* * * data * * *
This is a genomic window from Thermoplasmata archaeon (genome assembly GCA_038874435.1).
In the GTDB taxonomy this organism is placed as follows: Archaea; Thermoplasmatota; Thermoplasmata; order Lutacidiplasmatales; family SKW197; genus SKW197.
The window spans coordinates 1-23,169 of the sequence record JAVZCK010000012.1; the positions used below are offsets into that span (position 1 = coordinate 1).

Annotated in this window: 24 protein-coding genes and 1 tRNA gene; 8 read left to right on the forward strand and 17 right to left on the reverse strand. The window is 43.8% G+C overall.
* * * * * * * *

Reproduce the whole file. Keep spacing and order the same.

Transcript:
This is a genomic window from Thermoplasmata archaeon (genome assembly GCA_038874435.1).
In the GTDB taxonomy this organism is placed as follows: Archaea; Thermoplasmatota; Thermoplasmata; order Lutacidiplasmatales; family SKW197; genus SKW197.
The window spans coordinates 1-23,169 of the sequence record JAVZCK010000012.1; the positions used below are offsets into that span (position 1 = coordinate 1).

Annotated in this window: 24 protein-coding genes and 1 tRNA gene; 8 read left to right on the forward strand and 17 right to left on the reverse strand. The window is 43.8% G+C overall.